"It's really more of a sports bar than anything else," explained Yarbrough. who notes that the video golf and video poker are popular games at Laurie's. "The bar attracts a lot of college athletes. It's a real good place to pick up on the local sports scene. I've gotten a few good stories out of it," Yarbrough noted.
Reporters and photographers from southern Illinois with the Ben ton Evening News find solace at the infamous Hey Carl's, a.k.a. Oye Carlo's, in the 100 block of Railroad Street. The atmosphere in Hey Carl's can vary between comfortably quiet to low-life noisy, but the summer sausage with cheese and crackers and the hot wings keep the press coming back.
Diana Wilson of the Evening News reports that journalists can relax at (Hey Carl's with video games and pool, while a juke box full of Willie Nelson and Billie Joel lends a musical accompaniment. The most frequent visitors -- to Hey Carl's, besides the journalists, are strangely dressed people who refer to themselves as golfers.
"What I find amusing about Hey Carl's is how the manager of the bar doesn't offer me a free drink, ever, even though my sports photos adorn the walls of the establishment," Wilson, complained.
Staffers at the Olney Daily Mail in Olney, Ill., have a total of three bars to choose from When they feel the need to imbibe--and two of them are located right across Main Street from the doors of the. newspaper.
"The Red Door is directly across the street from us and is known for its red door," Daily Mail reporter Brian Rosener elaborated. "The Fireside is located near the Olney Fire Department. The third bar, Papa Mike's, is the place we hang out, but none of the bars are open on Sunday.
"Papa Mike's is the place we go to welcome new reporters. and send off the ones leaving the paper," added Rosener. "But, if the truth be known, most of us get our stuff from the drive-up window of the B&L Package Store on Main Street and we go back to our apartments and drink."
The LaSalle News Tribune is nestled in an old Illinois River town, which' was once a hotbed of bars and gambling. In the 1930s and '40s, city slickers from Chicago came down to the LaSalle-Peru area for weekends of partying and debauchery. When the News Tribune took a stand against such sinful ways by urban invaders in the Illinois River Valley, the paper was firebombed.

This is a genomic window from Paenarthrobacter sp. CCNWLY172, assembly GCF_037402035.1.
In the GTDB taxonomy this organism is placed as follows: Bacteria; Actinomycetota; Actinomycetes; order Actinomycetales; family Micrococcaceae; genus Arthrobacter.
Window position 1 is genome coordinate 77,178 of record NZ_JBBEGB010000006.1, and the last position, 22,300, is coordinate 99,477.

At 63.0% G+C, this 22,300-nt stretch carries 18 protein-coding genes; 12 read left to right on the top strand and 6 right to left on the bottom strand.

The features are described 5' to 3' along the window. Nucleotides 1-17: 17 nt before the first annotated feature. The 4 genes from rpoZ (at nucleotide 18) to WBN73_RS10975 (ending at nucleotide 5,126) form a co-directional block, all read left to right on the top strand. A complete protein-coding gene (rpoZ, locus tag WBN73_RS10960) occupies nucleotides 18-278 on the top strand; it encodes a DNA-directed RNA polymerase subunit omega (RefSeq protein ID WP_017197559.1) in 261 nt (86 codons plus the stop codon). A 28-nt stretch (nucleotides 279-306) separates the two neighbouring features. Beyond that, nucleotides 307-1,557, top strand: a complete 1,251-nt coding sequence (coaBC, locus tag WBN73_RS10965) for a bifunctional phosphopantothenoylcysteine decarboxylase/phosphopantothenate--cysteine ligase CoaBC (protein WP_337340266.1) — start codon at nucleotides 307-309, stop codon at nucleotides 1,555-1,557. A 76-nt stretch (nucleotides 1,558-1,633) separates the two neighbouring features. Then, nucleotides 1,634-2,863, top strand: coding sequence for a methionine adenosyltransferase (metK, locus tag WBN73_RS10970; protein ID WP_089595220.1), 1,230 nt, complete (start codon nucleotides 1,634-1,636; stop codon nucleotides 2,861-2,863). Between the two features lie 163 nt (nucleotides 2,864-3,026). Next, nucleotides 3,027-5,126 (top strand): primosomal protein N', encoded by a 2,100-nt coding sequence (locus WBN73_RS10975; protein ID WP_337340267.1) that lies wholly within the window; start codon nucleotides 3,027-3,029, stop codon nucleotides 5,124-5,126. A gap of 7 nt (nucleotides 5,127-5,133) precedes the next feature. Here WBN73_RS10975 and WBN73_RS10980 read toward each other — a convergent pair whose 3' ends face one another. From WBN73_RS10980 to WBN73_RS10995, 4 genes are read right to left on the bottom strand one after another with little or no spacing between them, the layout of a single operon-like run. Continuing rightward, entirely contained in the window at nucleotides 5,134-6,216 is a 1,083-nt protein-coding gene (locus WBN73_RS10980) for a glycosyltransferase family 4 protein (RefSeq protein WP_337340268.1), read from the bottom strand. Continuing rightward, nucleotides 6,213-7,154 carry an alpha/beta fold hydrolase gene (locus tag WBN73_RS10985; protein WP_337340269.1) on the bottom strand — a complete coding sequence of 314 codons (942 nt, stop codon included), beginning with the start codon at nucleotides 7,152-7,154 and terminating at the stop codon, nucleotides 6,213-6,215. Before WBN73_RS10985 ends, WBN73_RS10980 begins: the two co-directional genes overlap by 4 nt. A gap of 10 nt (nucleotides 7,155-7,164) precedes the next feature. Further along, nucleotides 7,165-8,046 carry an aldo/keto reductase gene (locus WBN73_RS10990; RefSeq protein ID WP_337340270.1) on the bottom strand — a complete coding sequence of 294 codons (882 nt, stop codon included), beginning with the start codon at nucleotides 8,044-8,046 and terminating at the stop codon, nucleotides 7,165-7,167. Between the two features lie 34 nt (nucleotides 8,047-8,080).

"LaSalle is still loaded with bars where our reporters go to blow off steam," said Tom Collins of the News Tribune. "Machelle's Backstreet is a favorite for its good beer selection, beautiful antique bar and good juke box. It's also a favorite of the karaoke crowd. I try to get out of there before any of our reporters or editors start singing."
Collins said Machelle's Backstreet is not a place to meet with sources or to plot out stories. And the food is nothing to write home about. Collins does make mention of the popcorn.
'"There's lots of hot popcorn at Machelle's and it's free," said Collins. "Free. That's the most important thing to a beginning reporter."
More than 300 miles southwest of LaSalle, Ill., is another river town, Cape Girardeau, Mo., on the banks of the Mississippi. Folks working at Cape's Southeast Missourian can find a number of exotic bars for relaxation on both sides of the river. However, the Bel Air Grill on South Spanish Street seems to be the favorite of the Missourian crew.
There were great fears among the loyal clientele that such specialties as fried dill pickles and Jamaican jerk chicken might, disappear from the Bel Air Grill when long-time owner, "The Rock," recently sold the bar to some young whipper-snapper. Those fears have since been quelled.
"The Bel Air Grill has been our place since I've worked here, which is since 1994," managing editor Heidi Hall testified. "It can get a little out of control. There was a drunk woman one time who was talked into removing her shirt while standing on a table. She was surrounded by reporters and photographers, which was a mistake because I think she ended up on the Internet."
Hall is joined at the Bel Air Grill by Missourian staffers Marc Powers, statehouse bureau; Jeff Breer, sports editor; and Marty Mishow, sports columnist. Hall lamented that not as many reporters head to the bars after work as in the past.
"There's just not as many," she noted. "And the reporters from all the different outlets have aged, and they're not as excited about going to bars. Also, reporters aren't as willing to make journalism a career for their whole lives, so they have less reason to blow off steam and to turn to booze."